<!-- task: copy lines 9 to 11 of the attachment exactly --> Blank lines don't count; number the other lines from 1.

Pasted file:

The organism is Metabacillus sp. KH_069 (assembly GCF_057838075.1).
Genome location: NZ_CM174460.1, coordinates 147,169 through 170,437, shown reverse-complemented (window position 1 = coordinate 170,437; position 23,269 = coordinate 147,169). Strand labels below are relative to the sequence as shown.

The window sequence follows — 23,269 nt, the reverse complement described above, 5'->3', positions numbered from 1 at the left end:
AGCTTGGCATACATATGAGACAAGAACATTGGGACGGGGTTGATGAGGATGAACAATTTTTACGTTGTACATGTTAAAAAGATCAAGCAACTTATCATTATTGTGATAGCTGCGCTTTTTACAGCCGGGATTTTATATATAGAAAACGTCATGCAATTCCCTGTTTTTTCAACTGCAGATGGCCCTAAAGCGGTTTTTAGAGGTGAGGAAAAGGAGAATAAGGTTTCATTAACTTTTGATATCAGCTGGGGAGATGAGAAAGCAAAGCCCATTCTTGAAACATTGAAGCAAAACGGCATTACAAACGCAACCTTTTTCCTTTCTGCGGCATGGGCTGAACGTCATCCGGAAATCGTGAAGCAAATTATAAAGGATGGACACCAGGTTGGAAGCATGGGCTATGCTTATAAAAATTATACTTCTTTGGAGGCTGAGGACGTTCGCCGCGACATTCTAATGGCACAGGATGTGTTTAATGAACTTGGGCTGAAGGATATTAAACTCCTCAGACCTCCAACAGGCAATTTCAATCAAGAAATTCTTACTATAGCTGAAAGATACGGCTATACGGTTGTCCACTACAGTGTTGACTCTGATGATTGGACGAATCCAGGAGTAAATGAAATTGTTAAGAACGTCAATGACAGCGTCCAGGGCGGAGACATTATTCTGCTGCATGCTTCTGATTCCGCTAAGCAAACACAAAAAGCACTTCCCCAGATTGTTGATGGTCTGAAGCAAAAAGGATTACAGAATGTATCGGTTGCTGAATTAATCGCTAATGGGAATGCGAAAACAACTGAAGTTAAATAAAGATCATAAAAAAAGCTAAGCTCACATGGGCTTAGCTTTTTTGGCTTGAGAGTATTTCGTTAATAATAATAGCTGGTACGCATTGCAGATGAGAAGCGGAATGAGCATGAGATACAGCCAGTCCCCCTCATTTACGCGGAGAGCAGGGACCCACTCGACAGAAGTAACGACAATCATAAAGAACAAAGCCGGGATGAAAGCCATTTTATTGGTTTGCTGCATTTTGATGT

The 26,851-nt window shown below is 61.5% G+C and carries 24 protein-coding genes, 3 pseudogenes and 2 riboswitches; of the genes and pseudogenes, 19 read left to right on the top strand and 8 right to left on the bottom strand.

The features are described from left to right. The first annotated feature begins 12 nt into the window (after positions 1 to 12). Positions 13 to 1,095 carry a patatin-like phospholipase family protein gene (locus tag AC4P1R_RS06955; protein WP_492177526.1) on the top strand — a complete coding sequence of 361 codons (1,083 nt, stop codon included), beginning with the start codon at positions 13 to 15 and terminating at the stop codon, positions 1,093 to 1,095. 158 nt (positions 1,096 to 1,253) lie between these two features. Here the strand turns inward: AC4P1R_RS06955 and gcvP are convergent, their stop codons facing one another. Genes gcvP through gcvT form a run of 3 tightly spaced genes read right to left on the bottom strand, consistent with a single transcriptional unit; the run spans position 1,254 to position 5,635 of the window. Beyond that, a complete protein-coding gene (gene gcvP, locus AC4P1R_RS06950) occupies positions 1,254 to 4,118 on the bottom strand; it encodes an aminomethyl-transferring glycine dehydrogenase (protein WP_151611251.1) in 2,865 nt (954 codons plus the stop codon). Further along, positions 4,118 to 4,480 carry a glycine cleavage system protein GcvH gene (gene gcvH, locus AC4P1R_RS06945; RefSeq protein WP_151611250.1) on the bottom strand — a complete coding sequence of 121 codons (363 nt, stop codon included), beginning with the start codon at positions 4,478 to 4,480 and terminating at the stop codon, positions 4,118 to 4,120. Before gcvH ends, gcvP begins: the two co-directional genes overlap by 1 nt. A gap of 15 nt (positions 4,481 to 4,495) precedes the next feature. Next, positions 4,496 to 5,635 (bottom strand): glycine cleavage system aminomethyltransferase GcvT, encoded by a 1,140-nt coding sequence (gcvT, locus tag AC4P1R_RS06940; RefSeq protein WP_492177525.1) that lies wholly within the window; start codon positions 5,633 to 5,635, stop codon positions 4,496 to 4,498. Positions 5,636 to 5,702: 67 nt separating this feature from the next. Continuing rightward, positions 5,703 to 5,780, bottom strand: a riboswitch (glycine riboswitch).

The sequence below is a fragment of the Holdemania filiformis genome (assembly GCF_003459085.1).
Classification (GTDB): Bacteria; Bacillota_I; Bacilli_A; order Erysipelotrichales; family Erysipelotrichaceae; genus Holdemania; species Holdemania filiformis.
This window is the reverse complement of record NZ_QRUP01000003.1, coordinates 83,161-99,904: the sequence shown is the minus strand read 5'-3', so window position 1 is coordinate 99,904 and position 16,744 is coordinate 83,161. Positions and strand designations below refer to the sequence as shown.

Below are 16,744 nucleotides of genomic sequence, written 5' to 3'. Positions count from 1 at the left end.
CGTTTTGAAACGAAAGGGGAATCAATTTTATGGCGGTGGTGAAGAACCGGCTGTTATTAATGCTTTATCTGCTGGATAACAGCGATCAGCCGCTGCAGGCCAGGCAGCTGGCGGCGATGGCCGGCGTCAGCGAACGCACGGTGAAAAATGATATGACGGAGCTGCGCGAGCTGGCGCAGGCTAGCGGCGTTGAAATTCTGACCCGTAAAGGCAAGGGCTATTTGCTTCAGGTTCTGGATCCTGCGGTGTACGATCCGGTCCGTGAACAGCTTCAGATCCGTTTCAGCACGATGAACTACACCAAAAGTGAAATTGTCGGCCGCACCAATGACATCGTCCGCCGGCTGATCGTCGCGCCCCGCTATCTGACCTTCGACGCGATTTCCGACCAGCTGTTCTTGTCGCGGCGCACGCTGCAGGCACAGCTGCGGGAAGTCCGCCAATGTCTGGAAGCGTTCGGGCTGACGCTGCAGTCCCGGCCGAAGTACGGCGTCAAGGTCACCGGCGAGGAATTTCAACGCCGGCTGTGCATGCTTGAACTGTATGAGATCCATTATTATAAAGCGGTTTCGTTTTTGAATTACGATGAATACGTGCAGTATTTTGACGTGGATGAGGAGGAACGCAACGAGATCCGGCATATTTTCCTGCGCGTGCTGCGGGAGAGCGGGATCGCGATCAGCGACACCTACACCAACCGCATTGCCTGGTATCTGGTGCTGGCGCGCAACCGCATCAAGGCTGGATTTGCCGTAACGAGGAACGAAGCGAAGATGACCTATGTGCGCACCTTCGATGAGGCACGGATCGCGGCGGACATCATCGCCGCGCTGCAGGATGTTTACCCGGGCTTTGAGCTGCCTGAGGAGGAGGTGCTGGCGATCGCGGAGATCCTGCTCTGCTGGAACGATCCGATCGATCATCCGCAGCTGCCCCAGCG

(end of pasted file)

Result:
This window is the reverse complement of record NZ_QRUP01000003.1, coordinates 83,161-99,904: the sequence shown is the minus strand read 5'-3', so window position 1 is coordinate 99,904 and position 16,744 is coordinate 83,161. Positions and strand designations below refer to the sequence as shown.

Below are 16,744 nucleotides of genomic sequence, written 5' to 3'. Positions count from 1 at the left end.
CGTTTTGAAACGAAAGGGGAATCAATTTTATGGCGGTGGTGAAGAACCGGCTGTTATTAATGCTTTATCTGCTGGATAACAGCGATCAGCCGCTGCAGGCCAGGCAGCTGGCGGCGATGGCCGGCGTCAGCGAACGCACGGTGAAAAATGATATGACGGAGCTGCGCGAGCTGGCGCAGGCTAGCGGCGTTGAAATTCTGACCCGTAAAGGCAAGGGCTATTTGCTTCAGGTTCTGGATCCTGCGGTGTACGATCCGGTCCGTGAACAGCTTCAGATCCGTTTCAGCACGATGAACTACACCAAAAGTGAAATTGTCGGCCGCACCAATGACATCGTCCGCCGGCTGATCGTCGCGCCCCGCTATCTGACCTTCGACGCGATTTCCGACCAGCTGTTCTTGTCGCGGCGCACGCTGCAGGCACAGCTGCGGGAAGTCCGCCAATGTCTGGAAGCGTTCGGGCTGACGCTGCAGTCCCGGCCGAAGTACGGCGTCAAGGTCACCGGCGAGGAATTTCAACGCCGGCTGTGCATGCTTGAACTGTATGAGATCCATTATTATAAAGCGGTTTCGTTTTTGAATTACGATGAATACGTGCAGTATTTTGACGTGGATGAGGAGGAACGCAACGAGATCCGGCATATTTTCCTGCGCGTGCTGCGGGAGAGCGGGATCGCGATCAGCGACACCTACACCAACCGCATTGCCTGGTATCTGGTGCTGGCGCGCAACCGCATCAAGGCTGGATTTGCCGTAACGAGGAACGAAGCGAAGATGACCTATGTGCGCACCTTCGATGAGGCACGGATCGCGGCGGACATCATCGCCGCGCTGCAGGATGTTTACCCGGGCTTTGAGCTGCCTGAGGAGGAGGTGCTGGCGATCGCGGAGATCCTGCTCTGCTGGAACGATCCGATCGATCATCCGCAGCTGCCCCAGCG